Chief Economist Scott Brown discusses current economic conditions.
The Bureau of Labor Statistics reported that nonfarm payrolls rose by 130,000 in its initial estimate for August, even as temporary hiring for the 2020 census added 25,000. Private-sector payrolls rose by 96,000, leaving the three-month average at 129,000 (a +145,000 average for the first eight months of 2019, vs. +215,000 in 2018). While the recent trend in job growth is widely seen as “slow,” it’s still more than what is needed to absorb new entrants into the workforce. This slowing in job growth appears to be natural – that is, reflective of a further tightening of labor market conditions (a lack of skilled workers). This view is supported by faster wage growth. For production workers, average hourly earnings were reported to have risen 3.5% year-over-year in August.
The BLS recently updated its 10-year employment projections. The BLS expects that the economy will add 8.4 million jobs between 2018 and 2028. That averages out to 70,000 per month – significantly slower than in recent years. The slower employment outlook is driven by the demographics, not economic weakness. Granted, there may still be some slack in the labor market, which would permit job growth beyond a long-term sustainable rate in the near term, but it will eventually slow. Immigration had been expected to account for about 40% of labor force growth over the next decade. However, under the current administration, expectations for legal immigration have been cut in half.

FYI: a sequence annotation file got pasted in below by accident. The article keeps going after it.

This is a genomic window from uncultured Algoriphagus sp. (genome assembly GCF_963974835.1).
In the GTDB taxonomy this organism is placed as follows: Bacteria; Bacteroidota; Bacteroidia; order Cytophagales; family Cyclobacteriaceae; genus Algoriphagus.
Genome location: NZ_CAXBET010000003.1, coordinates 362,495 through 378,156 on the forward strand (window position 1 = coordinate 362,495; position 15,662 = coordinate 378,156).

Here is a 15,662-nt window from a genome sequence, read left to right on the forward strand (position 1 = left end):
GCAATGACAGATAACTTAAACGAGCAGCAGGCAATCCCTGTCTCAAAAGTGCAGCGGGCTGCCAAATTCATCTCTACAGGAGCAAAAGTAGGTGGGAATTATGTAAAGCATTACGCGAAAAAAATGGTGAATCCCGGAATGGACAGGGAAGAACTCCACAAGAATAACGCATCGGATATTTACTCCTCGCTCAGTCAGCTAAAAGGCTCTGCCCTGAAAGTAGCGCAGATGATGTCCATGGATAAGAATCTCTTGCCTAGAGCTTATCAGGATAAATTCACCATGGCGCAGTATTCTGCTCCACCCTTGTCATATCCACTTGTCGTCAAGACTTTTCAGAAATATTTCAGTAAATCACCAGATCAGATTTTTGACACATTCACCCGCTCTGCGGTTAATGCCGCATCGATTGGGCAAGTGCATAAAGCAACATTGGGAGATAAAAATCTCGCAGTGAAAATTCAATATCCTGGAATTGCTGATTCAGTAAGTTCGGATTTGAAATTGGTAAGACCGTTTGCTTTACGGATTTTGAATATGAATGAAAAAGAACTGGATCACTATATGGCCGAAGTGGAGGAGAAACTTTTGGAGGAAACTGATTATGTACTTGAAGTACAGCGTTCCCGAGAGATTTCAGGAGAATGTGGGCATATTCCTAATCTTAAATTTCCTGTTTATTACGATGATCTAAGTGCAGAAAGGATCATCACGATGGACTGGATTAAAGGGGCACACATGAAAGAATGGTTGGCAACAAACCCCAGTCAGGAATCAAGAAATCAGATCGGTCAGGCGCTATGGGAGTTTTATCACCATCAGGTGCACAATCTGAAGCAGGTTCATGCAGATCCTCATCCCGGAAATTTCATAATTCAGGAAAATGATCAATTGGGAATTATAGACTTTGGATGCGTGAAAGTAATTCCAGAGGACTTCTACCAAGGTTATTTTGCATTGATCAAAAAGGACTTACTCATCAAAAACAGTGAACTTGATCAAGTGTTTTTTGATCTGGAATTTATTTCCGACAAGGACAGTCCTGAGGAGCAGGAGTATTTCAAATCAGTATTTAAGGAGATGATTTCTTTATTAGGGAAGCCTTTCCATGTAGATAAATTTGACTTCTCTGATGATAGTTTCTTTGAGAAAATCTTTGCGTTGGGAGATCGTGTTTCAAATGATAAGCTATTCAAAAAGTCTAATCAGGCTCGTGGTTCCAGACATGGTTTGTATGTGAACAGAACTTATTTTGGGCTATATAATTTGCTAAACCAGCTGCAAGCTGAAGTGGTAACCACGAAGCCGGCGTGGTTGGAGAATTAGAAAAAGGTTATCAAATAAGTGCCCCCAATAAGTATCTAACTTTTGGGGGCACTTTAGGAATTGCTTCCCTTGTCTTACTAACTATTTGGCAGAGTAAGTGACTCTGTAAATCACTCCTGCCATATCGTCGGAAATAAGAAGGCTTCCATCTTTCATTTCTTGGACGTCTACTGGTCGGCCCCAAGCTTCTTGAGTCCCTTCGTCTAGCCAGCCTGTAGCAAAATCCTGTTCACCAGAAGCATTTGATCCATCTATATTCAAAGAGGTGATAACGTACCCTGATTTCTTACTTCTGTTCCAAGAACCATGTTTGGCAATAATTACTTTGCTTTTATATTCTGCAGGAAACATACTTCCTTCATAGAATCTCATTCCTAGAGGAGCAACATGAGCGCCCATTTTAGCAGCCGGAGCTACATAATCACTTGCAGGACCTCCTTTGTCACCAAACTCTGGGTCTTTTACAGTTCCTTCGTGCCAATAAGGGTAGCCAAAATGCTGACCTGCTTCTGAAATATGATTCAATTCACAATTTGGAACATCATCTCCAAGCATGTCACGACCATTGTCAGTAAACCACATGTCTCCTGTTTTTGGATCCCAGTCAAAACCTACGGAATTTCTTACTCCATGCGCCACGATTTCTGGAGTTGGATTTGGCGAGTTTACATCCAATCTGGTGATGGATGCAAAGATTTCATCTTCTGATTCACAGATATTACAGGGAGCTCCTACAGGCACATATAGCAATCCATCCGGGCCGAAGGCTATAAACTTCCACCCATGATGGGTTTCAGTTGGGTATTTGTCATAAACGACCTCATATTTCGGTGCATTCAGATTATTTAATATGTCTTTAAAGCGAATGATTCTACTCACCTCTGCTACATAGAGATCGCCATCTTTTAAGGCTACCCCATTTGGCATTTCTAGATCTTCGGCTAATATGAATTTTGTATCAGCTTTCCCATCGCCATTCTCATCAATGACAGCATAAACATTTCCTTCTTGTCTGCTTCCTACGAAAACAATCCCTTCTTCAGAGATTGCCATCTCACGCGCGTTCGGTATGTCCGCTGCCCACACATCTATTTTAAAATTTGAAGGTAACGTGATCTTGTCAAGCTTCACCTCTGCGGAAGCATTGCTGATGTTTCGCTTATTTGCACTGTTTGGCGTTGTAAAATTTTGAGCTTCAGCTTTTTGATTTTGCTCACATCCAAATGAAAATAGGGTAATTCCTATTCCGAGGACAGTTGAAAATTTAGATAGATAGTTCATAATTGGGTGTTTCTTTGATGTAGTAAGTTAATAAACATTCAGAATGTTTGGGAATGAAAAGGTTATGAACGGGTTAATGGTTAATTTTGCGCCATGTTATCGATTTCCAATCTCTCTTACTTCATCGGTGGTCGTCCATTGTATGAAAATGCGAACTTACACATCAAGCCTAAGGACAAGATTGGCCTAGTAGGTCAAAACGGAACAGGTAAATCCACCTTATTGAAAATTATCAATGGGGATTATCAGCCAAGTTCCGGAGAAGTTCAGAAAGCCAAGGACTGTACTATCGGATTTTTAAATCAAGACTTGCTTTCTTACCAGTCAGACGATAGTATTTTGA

Output is the amount of labor input times productivity (output per worker). Hence, growth in real output will equal job growth plus productivity growth. If labor force growth is 0.5% per year and productivity growth is 1.0-1.5%, then potential real GDP growth ought to be 1.5-2.0%.
The BLS projects job growth by sector. Employment in health care is expected to lead the way over the next 10 years, reflecting the needs of an aging population, followed by professional and business services, leisure and hospitality, and construction. Manufacturing, federal government, utilities, and wholesale and retail trade are expected to shed jobs – reflecting advances in technology (robotics, the rise of internet commerce).